Today the FDA has published a proposed rule in the Federal Register (75 FR 33 at 7412, 2/19/10) that will require sponsors (and defining petitioners under food/supplement submission rules as sponsors) to report to FDA any instance of falsified data that the sponsor company identifies within a proposed or current human or animal study in support of pharmaceutical, medical device, food, color additives, or dietary supplement approvals or clearances. The rule is broad in scope, and is intended to drive down instances of falsified data contained within product approval or clearance submissions to FDA. The FDA’s intent is to prevent “ambiguity in the current reporting scheme” that has caused confusion among sponsors and to “help ensure the validity of data that the agency receives in support of applications and petitions for FDA product approvals and authorization of certain labeling claims and to protect research subjects.”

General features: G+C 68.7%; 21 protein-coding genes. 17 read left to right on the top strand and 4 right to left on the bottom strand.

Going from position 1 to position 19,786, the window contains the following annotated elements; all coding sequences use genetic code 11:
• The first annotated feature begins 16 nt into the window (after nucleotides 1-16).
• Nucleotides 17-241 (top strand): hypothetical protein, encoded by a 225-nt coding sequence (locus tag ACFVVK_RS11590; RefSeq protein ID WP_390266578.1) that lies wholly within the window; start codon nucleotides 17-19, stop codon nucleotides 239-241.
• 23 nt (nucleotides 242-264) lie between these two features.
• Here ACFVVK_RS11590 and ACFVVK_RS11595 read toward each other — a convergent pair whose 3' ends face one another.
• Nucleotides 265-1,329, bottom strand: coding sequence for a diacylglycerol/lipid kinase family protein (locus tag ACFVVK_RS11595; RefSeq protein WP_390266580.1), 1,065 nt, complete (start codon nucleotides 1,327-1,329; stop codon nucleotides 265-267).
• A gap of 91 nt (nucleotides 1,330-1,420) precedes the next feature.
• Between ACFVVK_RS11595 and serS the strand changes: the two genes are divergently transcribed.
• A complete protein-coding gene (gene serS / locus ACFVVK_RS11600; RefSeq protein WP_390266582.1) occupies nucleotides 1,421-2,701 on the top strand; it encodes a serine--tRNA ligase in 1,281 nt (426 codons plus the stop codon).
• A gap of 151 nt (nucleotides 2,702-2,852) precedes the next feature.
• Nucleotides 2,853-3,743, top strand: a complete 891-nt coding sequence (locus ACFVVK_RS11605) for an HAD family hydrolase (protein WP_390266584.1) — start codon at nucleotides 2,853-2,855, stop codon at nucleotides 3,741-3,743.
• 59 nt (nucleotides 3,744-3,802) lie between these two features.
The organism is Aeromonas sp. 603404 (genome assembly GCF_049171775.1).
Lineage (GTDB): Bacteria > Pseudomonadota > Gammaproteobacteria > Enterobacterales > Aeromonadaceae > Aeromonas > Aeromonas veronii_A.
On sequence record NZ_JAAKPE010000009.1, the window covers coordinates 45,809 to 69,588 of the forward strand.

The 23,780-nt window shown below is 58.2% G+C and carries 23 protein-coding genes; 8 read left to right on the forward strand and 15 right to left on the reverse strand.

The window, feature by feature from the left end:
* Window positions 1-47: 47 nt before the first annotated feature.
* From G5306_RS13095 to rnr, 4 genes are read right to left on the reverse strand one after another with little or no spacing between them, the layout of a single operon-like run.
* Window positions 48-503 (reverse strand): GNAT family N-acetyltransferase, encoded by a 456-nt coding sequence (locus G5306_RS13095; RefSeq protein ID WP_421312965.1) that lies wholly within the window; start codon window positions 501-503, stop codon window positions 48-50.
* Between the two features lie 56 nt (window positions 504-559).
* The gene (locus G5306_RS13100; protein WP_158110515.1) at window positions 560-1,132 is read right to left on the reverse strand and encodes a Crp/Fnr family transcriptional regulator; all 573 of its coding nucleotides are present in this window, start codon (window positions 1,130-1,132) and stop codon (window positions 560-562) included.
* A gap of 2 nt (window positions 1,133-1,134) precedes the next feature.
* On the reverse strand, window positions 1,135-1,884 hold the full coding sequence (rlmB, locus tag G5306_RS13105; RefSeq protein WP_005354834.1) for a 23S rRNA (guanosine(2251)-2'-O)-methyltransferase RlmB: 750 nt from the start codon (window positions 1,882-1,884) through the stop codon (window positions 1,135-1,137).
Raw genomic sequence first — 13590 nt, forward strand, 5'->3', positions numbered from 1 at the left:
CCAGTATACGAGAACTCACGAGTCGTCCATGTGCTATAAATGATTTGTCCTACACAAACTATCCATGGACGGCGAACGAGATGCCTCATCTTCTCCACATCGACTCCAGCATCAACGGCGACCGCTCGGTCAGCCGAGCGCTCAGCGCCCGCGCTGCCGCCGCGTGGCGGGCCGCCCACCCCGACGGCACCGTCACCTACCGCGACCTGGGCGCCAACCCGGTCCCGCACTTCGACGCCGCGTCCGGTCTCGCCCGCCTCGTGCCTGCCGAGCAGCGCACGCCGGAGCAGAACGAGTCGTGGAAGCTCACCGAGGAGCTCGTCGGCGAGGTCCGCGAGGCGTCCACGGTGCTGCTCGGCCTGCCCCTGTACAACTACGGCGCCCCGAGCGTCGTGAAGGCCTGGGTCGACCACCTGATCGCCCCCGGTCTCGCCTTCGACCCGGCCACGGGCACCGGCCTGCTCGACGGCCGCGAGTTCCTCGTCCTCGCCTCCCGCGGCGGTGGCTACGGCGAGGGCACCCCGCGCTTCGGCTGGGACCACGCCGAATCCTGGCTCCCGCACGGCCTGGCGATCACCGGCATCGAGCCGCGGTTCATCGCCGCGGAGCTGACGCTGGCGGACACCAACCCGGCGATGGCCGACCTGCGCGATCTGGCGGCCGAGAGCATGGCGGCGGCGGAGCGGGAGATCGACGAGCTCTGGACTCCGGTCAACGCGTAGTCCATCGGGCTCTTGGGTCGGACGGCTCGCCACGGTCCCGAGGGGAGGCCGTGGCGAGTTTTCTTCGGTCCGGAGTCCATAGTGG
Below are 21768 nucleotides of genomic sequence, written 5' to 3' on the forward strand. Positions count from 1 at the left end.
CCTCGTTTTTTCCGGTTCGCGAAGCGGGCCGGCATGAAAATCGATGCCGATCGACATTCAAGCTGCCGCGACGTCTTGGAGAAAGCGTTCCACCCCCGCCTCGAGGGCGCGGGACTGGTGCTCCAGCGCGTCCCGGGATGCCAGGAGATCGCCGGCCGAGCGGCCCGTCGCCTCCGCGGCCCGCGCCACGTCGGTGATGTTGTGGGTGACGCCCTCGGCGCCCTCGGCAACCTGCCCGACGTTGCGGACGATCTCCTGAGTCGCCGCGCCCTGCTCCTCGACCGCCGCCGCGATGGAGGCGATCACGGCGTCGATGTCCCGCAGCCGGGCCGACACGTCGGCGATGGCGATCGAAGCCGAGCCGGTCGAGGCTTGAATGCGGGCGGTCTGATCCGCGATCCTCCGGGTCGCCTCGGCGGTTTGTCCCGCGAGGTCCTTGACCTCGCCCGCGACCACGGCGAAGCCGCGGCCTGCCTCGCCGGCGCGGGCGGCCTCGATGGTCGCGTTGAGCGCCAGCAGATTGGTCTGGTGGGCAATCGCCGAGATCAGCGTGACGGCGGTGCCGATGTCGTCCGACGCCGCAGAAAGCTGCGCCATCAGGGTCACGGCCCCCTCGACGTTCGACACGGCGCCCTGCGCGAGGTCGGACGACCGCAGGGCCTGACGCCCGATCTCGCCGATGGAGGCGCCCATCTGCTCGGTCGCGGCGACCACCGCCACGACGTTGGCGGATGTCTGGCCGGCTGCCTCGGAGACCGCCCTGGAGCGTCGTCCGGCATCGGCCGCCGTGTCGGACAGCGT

Initial Analysis: This rule will effectively require the tactical implementation of certain compliance program elements within the oversight framework for human and animal studies. At a minimum, it should require additional training on the rule, and expectations regarding the prohibition of falsification of data under any circumstances. It should also lead to incorporation of personal certifications of data integrity on data submission, and individual acknowledgment of penalties for falsification of data.